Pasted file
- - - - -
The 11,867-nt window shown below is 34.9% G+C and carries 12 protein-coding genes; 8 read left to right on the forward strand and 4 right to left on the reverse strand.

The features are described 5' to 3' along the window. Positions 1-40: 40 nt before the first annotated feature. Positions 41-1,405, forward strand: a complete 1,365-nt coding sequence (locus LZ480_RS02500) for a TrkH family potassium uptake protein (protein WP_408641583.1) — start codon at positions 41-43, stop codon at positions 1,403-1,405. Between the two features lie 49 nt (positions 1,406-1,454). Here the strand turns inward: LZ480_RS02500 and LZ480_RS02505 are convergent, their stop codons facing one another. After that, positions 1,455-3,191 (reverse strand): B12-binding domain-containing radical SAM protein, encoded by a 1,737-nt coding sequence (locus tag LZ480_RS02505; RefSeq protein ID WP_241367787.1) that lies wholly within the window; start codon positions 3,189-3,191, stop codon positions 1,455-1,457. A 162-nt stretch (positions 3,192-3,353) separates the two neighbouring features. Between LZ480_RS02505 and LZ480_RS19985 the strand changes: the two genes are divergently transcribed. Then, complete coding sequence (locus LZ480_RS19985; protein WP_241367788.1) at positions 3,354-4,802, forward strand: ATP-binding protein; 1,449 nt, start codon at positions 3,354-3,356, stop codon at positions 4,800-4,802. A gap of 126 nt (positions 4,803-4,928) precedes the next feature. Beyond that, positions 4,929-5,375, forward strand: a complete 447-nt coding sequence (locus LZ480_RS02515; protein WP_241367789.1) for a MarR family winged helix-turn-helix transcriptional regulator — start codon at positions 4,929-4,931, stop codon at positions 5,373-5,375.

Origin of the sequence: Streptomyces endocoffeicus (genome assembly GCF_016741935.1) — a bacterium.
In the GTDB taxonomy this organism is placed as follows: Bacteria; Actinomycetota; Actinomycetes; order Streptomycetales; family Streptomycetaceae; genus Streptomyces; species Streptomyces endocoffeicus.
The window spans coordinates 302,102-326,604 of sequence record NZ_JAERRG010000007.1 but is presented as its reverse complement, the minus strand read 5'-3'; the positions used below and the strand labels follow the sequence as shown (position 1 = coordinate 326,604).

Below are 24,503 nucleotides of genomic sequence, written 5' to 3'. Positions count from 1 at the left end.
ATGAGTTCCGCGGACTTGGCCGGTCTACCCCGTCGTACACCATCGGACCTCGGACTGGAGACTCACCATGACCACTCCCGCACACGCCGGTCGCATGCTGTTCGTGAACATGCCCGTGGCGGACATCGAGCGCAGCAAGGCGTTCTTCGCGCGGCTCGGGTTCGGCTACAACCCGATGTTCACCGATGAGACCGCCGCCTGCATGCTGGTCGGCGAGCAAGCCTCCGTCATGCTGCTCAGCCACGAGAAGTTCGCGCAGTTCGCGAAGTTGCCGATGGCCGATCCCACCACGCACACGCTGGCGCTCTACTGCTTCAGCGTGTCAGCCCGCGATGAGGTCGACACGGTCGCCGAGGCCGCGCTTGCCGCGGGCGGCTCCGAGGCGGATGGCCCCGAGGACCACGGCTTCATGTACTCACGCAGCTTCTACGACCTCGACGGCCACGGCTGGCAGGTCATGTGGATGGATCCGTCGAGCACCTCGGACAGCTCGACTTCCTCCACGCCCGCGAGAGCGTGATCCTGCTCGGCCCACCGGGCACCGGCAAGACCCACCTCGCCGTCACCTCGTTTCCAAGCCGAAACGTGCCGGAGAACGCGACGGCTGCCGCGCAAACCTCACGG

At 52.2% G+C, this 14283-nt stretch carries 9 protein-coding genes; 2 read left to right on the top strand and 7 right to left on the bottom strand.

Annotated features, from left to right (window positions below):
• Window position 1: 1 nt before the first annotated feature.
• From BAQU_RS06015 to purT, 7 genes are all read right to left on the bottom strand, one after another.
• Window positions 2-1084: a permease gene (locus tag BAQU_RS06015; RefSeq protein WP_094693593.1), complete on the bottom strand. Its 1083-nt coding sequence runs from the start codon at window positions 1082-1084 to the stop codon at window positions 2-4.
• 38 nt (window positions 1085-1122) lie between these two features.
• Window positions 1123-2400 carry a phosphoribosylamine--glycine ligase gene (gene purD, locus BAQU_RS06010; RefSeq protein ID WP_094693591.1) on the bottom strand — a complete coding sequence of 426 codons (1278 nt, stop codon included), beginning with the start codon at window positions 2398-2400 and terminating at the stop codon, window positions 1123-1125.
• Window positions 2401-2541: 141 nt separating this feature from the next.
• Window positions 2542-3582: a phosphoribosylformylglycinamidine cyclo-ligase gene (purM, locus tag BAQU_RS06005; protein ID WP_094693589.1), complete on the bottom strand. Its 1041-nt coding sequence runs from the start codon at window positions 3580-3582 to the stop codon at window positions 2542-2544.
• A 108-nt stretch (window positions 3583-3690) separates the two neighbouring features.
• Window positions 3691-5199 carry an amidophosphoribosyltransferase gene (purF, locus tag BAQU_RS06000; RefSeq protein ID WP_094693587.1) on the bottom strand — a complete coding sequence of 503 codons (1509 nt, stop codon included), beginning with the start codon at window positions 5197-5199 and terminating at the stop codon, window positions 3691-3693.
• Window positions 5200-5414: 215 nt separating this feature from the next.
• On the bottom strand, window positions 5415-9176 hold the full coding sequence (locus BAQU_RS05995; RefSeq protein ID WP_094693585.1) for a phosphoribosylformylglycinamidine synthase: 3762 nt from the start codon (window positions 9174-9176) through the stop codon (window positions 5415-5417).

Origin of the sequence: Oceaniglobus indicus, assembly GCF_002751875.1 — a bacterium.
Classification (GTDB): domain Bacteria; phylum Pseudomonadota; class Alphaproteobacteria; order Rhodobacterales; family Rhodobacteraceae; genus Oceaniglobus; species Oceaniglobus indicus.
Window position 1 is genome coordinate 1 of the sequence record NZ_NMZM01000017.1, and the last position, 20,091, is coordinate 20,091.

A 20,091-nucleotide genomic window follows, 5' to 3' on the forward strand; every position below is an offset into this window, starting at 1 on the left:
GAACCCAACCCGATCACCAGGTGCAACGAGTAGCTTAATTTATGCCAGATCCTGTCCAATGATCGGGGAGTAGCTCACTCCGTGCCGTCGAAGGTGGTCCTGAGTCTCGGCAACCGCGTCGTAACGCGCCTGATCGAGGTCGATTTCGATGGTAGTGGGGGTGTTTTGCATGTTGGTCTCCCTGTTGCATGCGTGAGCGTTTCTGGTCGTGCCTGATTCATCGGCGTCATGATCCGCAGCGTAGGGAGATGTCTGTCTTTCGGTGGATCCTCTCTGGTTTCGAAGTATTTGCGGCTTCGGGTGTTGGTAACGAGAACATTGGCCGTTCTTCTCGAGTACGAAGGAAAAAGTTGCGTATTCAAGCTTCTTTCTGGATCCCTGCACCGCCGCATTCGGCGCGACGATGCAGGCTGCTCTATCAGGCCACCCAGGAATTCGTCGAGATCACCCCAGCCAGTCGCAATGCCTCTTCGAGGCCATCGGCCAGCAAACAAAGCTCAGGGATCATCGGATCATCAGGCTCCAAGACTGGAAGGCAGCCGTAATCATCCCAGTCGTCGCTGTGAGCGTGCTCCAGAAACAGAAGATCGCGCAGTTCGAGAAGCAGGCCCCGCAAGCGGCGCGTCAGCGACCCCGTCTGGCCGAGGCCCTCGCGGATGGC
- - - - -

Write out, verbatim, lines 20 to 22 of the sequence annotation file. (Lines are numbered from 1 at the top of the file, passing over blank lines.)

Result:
• On the bottom strand, window positions 5415-9176 hold the full coding sequence (locus BAQU_RS05995; RefSeq protein ID WP_094693585.1) for a phosphoribosylformylglycinamidine synthase: 3762 nt from the start codon (window positions 9174-9176) through the stop codon (window positions 5415-5417).

Origin of the sequence: Oceaniglobus indicus, assembly GCF_002751875.1 — a bacterium.
Classification (GTDB): domain Bacteria; phylum Pseudomonadota; class Alphaproteobacteria; order Rhodobacterales; family Rhodobacteraceae; genus Oceaniglobus; species Oceaniglobus indicus.